Although agencies are tax-exempt because they're supposedly operating in the public interest, many seem just as keen to serve private interests. Lavish salaries are common. The head of Genus until 1998, Bernaldo Dancel, a brash Air Force veteran who says he got into the business after suffering his own bankruptcy, drew big salaries, reaching $331,065 in 1996, according to Genus' federal tax filings. Likewise, Credit Counselors of America, based in Phoenix, paid its president, Michael Hall, $397,466 in the year ended June 30, 2000, according to its federal tax filing. By comparison, the average top salary nationwide for comparable nonprofits is $134,000, according to Abbott, Langer & Associates Inc., a Crete (Ill.) compensation consultancy. Hall says his salary was reasonable; Dancel that there was nothing untoward about his.
The brass at agencies often indulge in what seems to be self-dealing in the purchase of real estate, supplies, and services. Such arrangements, says Rushkoff, are "just a new way to get the money out of the nonprofit and into the for-profit." For instance, Credit Counselors of America bought its building from its president, and has paid at least $461,909 in accounting fees to the company of one of its directors over two years. Hall says the fees and the real estate transaction were appropriate. "I don't think there's been anything to be concerned about," he says. "[We] have good controls."
STEERING. While Dancel was at Genus, the company supported, and later bought out, a for-profit company that Dancel established, Freedom Network International of Howard County, Md., which claimed to offer discounts on consumer purchases. Dancel used money borrowed from Genus, along with transferred assets and personnel, to launch a for-profit venture, Amerix Corp. of Columbia, Md., according to interviews and tax filings. Amerix, which provides computer services to manage transactions between consumers, counseling agencies, and many thousands of creditors, quickly went on to do at least $123 million in business with Genus over three years, according to agency documents. Dancel says he doesn't recall the deals, although documents filed with the state place him in the middle of the action. He says Amerix got no support from Genus and that all his dealings were proper.
In another case, DebtWorks Inc., a Germantown (Md.) for-profit company founded by Andris Pukke, received at least $2.2 million in business from AmeriDebt, starting when his wife Pamela was president. AmeriDebt also steers customers to a for-profit mortgage company with links to Pukke, according to corporate filings. Pukke and an AmeriDebt attorney insist there is nothing improper about AmeriDebt's business with Debtworks, and that Pukke's wife, who has left AmeriDebt, was not involved in the decision to give business to her husband's company.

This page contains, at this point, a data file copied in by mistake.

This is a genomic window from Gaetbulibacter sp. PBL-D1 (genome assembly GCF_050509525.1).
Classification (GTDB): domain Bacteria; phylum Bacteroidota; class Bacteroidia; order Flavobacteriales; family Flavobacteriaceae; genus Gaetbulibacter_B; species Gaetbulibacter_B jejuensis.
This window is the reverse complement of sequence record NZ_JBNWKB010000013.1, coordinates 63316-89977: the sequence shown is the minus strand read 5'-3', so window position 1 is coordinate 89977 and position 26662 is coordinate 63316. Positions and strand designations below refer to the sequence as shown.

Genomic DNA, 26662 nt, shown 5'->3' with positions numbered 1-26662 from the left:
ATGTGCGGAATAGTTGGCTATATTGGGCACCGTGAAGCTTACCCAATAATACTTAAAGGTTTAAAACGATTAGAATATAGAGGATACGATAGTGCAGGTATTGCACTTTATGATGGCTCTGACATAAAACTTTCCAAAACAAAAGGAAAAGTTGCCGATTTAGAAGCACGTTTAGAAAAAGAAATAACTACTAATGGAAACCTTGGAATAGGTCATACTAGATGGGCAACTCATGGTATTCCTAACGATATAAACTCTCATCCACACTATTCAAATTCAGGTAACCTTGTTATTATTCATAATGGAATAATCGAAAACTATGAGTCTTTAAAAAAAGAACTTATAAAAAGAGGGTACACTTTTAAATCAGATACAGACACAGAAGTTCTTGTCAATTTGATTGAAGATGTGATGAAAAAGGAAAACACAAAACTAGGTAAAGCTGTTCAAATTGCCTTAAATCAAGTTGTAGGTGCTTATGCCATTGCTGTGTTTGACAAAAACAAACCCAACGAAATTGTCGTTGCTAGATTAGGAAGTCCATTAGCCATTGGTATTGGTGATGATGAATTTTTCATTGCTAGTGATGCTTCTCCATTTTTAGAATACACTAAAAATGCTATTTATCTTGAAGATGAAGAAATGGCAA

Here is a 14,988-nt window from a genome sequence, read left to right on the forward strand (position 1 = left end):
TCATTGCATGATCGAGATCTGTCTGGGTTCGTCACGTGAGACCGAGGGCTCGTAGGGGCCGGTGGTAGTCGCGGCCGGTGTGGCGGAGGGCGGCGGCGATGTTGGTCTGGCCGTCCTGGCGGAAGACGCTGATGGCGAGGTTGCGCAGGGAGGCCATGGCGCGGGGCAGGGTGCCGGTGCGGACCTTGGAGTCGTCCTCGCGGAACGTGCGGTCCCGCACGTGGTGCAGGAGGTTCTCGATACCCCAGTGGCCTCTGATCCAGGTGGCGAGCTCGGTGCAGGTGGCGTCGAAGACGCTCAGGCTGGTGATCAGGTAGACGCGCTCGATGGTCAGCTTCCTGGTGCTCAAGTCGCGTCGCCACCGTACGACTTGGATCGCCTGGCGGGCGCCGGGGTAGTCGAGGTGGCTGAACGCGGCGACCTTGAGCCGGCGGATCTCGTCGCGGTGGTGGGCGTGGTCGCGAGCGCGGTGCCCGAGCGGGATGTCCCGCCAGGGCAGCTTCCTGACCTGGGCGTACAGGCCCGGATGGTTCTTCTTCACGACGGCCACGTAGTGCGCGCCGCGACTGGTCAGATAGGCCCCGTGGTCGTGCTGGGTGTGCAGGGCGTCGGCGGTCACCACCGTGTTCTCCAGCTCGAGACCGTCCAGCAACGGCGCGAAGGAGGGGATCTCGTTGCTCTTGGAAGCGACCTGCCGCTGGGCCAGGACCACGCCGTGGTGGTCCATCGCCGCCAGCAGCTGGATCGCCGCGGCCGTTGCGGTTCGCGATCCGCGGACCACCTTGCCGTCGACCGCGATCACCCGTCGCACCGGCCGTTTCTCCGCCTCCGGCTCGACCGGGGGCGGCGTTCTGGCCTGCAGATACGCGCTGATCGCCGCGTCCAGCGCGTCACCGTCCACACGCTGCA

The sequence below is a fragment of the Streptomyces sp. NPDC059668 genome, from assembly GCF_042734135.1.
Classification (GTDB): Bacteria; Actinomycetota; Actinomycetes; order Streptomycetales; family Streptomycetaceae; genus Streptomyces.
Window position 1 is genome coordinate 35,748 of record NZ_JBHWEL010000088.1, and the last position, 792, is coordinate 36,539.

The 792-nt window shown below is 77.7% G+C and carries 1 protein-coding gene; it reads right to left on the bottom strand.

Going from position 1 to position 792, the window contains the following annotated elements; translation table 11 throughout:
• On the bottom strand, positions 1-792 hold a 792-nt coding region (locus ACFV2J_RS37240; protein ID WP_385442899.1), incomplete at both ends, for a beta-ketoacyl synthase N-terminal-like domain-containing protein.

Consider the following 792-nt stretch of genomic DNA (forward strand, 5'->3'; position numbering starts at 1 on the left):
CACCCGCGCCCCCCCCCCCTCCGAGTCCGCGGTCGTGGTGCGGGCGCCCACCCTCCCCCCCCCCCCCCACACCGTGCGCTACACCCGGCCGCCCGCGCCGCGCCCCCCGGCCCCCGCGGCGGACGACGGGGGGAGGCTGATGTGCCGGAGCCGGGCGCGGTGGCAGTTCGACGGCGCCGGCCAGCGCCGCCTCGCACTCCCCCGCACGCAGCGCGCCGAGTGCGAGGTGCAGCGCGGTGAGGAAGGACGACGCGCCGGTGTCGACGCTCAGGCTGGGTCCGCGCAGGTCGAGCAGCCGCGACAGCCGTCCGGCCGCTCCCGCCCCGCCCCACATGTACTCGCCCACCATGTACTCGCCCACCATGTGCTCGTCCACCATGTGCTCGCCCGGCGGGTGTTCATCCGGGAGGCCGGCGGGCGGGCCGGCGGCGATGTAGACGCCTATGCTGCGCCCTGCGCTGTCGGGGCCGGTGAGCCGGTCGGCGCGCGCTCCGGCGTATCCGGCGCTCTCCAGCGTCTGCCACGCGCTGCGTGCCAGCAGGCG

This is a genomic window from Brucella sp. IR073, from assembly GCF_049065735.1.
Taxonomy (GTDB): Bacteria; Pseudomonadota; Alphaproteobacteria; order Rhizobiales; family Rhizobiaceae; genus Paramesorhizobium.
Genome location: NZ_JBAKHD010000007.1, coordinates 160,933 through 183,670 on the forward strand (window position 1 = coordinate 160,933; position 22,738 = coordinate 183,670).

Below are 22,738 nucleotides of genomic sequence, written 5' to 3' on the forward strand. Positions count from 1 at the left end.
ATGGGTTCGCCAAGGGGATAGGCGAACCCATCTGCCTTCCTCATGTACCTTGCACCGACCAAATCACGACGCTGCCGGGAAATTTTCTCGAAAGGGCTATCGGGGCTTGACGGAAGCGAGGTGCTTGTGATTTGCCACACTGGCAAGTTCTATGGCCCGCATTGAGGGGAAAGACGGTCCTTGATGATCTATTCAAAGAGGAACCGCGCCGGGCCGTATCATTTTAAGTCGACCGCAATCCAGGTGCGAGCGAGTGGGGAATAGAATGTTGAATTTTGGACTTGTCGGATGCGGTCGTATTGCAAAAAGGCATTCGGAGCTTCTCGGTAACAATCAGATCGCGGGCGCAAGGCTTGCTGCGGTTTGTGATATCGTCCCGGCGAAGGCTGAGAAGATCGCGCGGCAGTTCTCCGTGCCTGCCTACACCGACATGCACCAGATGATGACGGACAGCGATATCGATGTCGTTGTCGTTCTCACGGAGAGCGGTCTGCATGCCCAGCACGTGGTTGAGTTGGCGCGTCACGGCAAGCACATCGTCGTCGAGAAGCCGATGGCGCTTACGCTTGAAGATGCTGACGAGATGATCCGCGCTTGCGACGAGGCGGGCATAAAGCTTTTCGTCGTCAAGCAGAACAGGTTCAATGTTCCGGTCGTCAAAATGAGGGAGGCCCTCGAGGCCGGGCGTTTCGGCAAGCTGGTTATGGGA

In 1999, the Office of the Corporation Counsel accused Pukke of using AmeriDebt to create business for a related for-profit finance company by charging fees for promised loans that never materialized. The finance company, Infinity Resources Group Inc., last year agreed to pay about $2 million in refunds to 10,000 customers across the country, according to a consent order. Pukke says both cases were unfair, and he was a victim when lenders failed to live up to agreements with him.
Customers who divulge some of their most private information to counseling agencies may be surprised who gets access to it. It's not unusual for top agency executives to have violated securities and other laws. Gary A. Vosick, president of Trinity Credit Counseling in Cincinnati, had his securities license suspended by the the Ohio Commerce Dept.'s Securities Div. two years ago, after acknowledging in a consent order that he made unauthorized sales of securities involving one company that went bankrupt and another in trouble with regulators in several states. Vosick says the incident was a one-time misunderstanding and that he "wasn't trying to rip anybody off."
Before becoming a director of Cambridge Credit Counseling Corp. in Agawam, Mass., Richard J. Puccio ran afoul of securities laws. In 1996, the Securities & Exchange Commission barred him from the securities industry for at least five years for participating in a boiler-room scam at Stratton Oakmont Inc. "Puccio's misconduct could hardly be more serious," the SEC said in a ruling. Cambridge Credit attorney Paul Kaplan acknowledged the offense but says Puccio doesn't deal with consumers or handle their funds.
NO DEAL. With problems in the industry mounting, banks and other creditors are taking a tougher line: refusing to deal with some agencies, cutting fees generally, and seeking rebates on payments to others. "There are clearly unscrupulous agencies out there that we won't do business with anymore," says Tony L'abbate, senior vice-president for payment processing at J.P. Morgan Chase & Co.
That doesn't help consumers much. Many of the agencies with which the banks will still deal are demanding more "voluntary contributions" from consumers. The fees vary, but they usually consist of a set-up fee of $75 to $100, or the equivalent of a monthly payment plus a smaller monthly fee. Voluntary they rarely are. "It was obviously mandatory. If you didn't pay it, they were going to find some way to get it from you," says Casandria Cocking, a stay-at-home mom in Garland, Tex., who balked at AmeriDebt's fees.
Born of people's misfortunes, credit counseling was a sleepy cottage industry for a long time. Now, larger and troubled, it may be more in need than its clients of being set back on the straight and narrow. By Christopher H. Schmitt in Washington, with Heather Timmons and John Cady in New York